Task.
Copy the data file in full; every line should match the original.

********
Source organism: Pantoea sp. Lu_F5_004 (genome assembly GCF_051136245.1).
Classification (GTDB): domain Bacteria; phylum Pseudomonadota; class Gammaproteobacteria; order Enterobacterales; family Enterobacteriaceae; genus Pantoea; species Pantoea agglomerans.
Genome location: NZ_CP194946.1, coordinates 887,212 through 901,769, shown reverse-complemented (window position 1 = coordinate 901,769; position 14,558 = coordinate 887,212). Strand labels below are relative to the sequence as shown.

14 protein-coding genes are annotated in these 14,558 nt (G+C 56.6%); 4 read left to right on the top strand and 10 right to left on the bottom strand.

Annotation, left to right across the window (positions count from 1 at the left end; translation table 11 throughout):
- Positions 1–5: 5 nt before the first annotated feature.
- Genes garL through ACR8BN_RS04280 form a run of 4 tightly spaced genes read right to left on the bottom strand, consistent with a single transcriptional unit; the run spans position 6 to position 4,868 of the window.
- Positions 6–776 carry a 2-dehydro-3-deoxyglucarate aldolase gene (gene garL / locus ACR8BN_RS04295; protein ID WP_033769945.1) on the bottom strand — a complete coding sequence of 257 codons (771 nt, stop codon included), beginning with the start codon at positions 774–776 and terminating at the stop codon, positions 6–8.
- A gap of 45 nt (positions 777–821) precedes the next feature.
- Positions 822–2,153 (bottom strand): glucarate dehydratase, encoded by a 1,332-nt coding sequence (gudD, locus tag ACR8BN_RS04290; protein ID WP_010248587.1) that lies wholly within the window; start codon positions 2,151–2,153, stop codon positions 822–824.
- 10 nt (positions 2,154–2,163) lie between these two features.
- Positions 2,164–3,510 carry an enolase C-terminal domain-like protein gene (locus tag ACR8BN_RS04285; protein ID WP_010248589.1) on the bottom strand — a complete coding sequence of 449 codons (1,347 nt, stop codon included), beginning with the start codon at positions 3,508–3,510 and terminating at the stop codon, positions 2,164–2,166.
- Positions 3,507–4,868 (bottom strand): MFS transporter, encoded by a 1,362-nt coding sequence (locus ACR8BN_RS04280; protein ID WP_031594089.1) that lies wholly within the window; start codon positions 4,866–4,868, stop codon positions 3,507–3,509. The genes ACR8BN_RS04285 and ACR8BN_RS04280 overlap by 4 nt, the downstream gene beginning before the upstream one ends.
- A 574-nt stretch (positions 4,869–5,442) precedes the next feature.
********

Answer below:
Source organism: Pantoea sp. Lu_F5_004 (genome assembly GCF_051136245.1).
Classification (GTDB): domain Bacteria; phylum Pseudomonadota; class Gammaproteobacteria; order Enterobacterales; family Enterobacteriaceae; genus Pantoea; species Pantoea agglomerans.
Genome location: NZ_CP194946.1, coordinates 887,212 through 901,769, shown reverse-complemented (window position 1 = coordinate 901,769; position 14,558 = coordinate 887,212). Strand labels below are relative to the sequence as shown.

14 protein-coding genes are annotated in these 14,558 nt (G+C 56.6%); 4 read left to right on the top strand and 10 right to left on the bottom strand.

Annotation, left to right across the window (positions count from 1 at the left end; translation table 11 throughout):
- Positions 1–5: 5 nt before the first annotated feature.
- Genes garL through ACR8BN_RS04280 form a run of 4 tightly spaced genes read right to left on the bottom strand, consistent with a single transcriptional unit; the run spans position 6 to position 4,868 of the window.
- Positions 6–776 carry a 2-dehydro-3-deoxyglucarate aldolase gene (gene garL / locus ACR8BN_RS04295; protein ID WP_033769945.1) on the bottom strand — a complete coding sequence of 257 codons (771 nt, stop codon included), beginning with the start codon at positions 774–776 and terminating at the stop codon, positions 6–8.
- A gap of 45 nt (positions 777–821) precedes the next feature.
- Positions 822–2,153 (bottom strand): glucarate dehydratase, encoded by a 1,332-nt coding sequence (gudD, locus tag ACR8BN_RS04290; protein ID WP_010248587.1) that lies wholly within the window; start codon positions 2,151–2,153, stop codon positions 822–824.
- 10 nt (positions 2,154–2,163) lie between these two features.
- Positions 2,164–3,510 carry an enolase C-terminal domain-like protein gene (locus tag ACR8BN_RS04285; protein ID WP_010248589.1) on the bottom strand — a complete coding sequence of 449 codons (1,347 nt, stop codon included), beginning with the start codon at positions 3,508–3,510 and terminating at the stop codon, positions 2,164–2,166.
- Positions 3,507–4,868 (bottom strand): MFS transporter, encoded by a 1,362-nt coding sequence (locus ACR8BN_RS04280; protein ID WP_031594089.1) that lies wholly within the window; start codon positions 4,866–4,868, stop codon positions 3,507–3,509. The genes ACR8BN_RS04285 and ACR8BN_RS04280 overlap by 4 nt, the downstream gene beginning before the upstream one ends.
- A 574-nt stretch (positions 4,869–5,442) precedes the next feature.